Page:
Literature / Devil May Care

A James Bond novel published in 2008, written by Sebastian Faulks as a Pastiche of Ian Fleming's works.

The year is 1967. Bond is called back to work from his sabbatical to look into the dealings of one Dr. Julius Gorner, who is suspected of flooding England with heroin. His investigations make an ally out of a banker named Scarlett, who is looking for her sister Poppy whom she suspects being held unwillingly by Dr. Gorner. Bond follows Dr. Gorner into Persia, where he uncovers a fiendish plot against England.

This novel has the examples of:

  • After-Action Patch-Up: Scarlett treats Bond's injuries after he escapes from Dr. Gorner's facilities near Tehran. While doing so, she notes that in westerns the hero is always shown being in pain when being the recipient of such things.
  • Big Bad: Dr. Julius Gorner.
  • Continuity Nod:
    • Bond finds no excitement in playing card at Monte Carlo, and wonders if it is so because he needs opponents like Le Chiffre and Hugo Drax to keeps things interesting.
    • When M brings up the current problem with the drugs in the world and their demoralizing effect, it reminds Bond of the events of the short story "Risico". M retorts to that it is small business, much like Bond's assignment in Mexico before tangling with Goldfinger.
    • Bond's "faint memory of an exciting juvenile visit to the gaming tables" upon entering the Paradise Club is, per the author, a reference to his meeting Dutch Schultz in the Paradice Club in Charlie Higson's Double or Die.
  • Cruel and Unusual Death: After failing to have Bond killed onboard a steamer, Dr. Gorner jumps into water to escape him. He then gets trapped in the ship's paddle, and is crushed to death.
  • Dead Hat Shot: Only trace that is left from Dr. Gorner after his demise in the steamer paddle is his white glove floating on the surface of the water.
  • Dirty Communists: SMERSH has aided Dr. Gorner with his drug trades in the west.
  • The Dragon: Chagrin, a.k.a Pham Sinh Quoc, who is Dr. Gorner's Vietnamese enforcer and link to its local drug dealers.
  • Dramatic Dislocation: After Dr. Gorner tells Bond that it is he who is going to fly the stolen airjet to Trekhgorniy, Bond points out that he is unable to do so due to dislocating his shoulder in the Hellfire Pass run. Dr. Gorner then orders Chagrin to fix it, which he does. Painfully.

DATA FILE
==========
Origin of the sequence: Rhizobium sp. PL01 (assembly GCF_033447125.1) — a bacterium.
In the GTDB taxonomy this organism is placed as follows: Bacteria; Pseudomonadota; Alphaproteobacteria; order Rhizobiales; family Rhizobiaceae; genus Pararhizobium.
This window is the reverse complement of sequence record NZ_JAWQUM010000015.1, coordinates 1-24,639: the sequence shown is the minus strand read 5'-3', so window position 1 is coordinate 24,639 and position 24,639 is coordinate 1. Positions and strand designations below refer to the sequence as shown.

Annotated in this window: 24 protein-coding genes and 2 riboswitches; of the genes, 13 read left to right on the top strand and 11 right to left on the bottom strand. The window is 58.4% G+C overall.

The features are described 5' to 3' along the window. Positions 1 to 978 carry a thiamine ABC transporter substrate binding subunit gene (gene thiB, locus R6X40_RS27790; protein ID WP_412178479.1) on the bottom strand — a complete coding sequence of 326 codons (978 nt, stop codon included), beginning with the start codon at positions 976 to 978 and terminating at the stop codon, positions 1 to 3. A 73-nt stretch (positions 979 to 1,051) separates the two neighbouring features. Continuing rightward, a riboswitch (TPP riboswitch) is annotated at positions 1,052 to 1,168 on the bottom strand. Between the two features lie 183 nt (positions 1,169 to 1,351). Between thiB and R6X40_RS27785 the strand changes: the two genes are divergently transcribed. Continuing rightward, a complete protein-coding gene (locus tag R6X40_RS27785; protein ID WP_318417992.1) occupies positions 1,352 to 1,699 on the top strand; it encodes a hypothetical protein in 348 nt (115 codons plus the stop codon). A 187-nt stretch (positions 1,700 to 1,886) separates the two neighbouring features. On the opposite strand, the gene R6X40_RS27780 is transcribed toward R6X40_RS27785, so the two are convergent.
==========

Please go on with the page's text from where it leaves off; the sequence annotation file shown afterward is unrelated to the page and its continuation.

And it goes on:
• Ear Ache: Chagrin popped the eardrums of kids who listened to French priests back in Indo-China by slamming chopsticks into their ears, permanently deafening some of them in the process. He demonstrates this to one poor worker in Dr. Gorner's drug factory on front of Bond.
  • Evil Plan: Initially, Dr. Gorner wanted to produce and sell as much drugs as he could to slowly destroy England, a country that he despises. However, he wants faster results, so he is going to frame them for an attack against Soviet Union by destroying Stalingrad and Trekhgorniy, thus locking them into a nuclear conflict which they can't win.
  • Fashionable Asymmetry: Dr. Gorner wears a white glove in his left hand to hide its deformity.
  • Feel No Pain: Thanks to the experiments done on him by Soviets, Chagrin doesn't feel pain from anything.
  • Fingore: Bond breaks one of Chagrin's fingers as he tries to strangle him.
  • Go-Karting with Bowser: Bond's first meeting with Dr. Gorner has them playing tennis with each other. Both cheat in the game with their respectiver partners, who handle the net in turn.
  • Majored in Western Hypocrisy: After fighting with both Nazis and Communists in World War II, Gorner went study in several academies, including England's.
  • Noodle Incident: No explanation is given for Dr. Gorner's hatred for England. The one explanation that reader receives is later revealed to be fabricated on the spot.
  • Off with His Head!: After managing to subdue him, Bond and Scarlett start pushing Chagrin out of a window. Then the train they are in suddenly enters a tunnel, which decapitates him.
  • Pastiche: Faulks wrote it as a true Fleming pastiche, mostly for his own entertainment. Just for fun, he followed Fleming's writing model - three hours writing in the morning, relax for the afternoon, two-to-three hours again in the evening, and minimal editing - and tried to mimic his style. Hence, he's the only writer on a Bond novel to be credited as "writing as Ian Fleming".
  • Red Right Hand:
    • Dr. Gorner has a genetic mutation in his left hand, which makes it bigger and hairier than his right and resembles that of an ape.
    • Chagrin has a lifeless skin, described to be like that of a stroke victim. It is a leftover from the experiments done to his brain by Soviets, which also left the skin on top of his head poorly fitting thanks to the botched osteoplastic flap operation (peeling the skin from top of the head, then grafting it back later) that was done on it, which he hides by wearing a French Legion kepi.
  • The Reveal: Scarlett is actually the agent 004, who was sent work with Bond under the guise of finding her twin sister.
  • Show Some Leg: Scarlett gets a guard to enter her and Bond's cell by showing her breasts to him, and Bond strangles him.
  • Songs in the Key of Lock: As Chagrin is taking Bond for a mission to Afghanistan, they come across a vault door which requires a code to be opened. Each press for a five-digit code that opens it emits a sound of its own, and Bond memorizes it to teach it to Scarlett.
  • Tongue Trauma: When he was still working for Viet Minh, Chagrin ripped off the tongues of priests that were sent Indo-China by French, so that they are unable to preach anymore. He continues doing so in his current employment to Dr. Gorner to remind people to keep their mouths shut.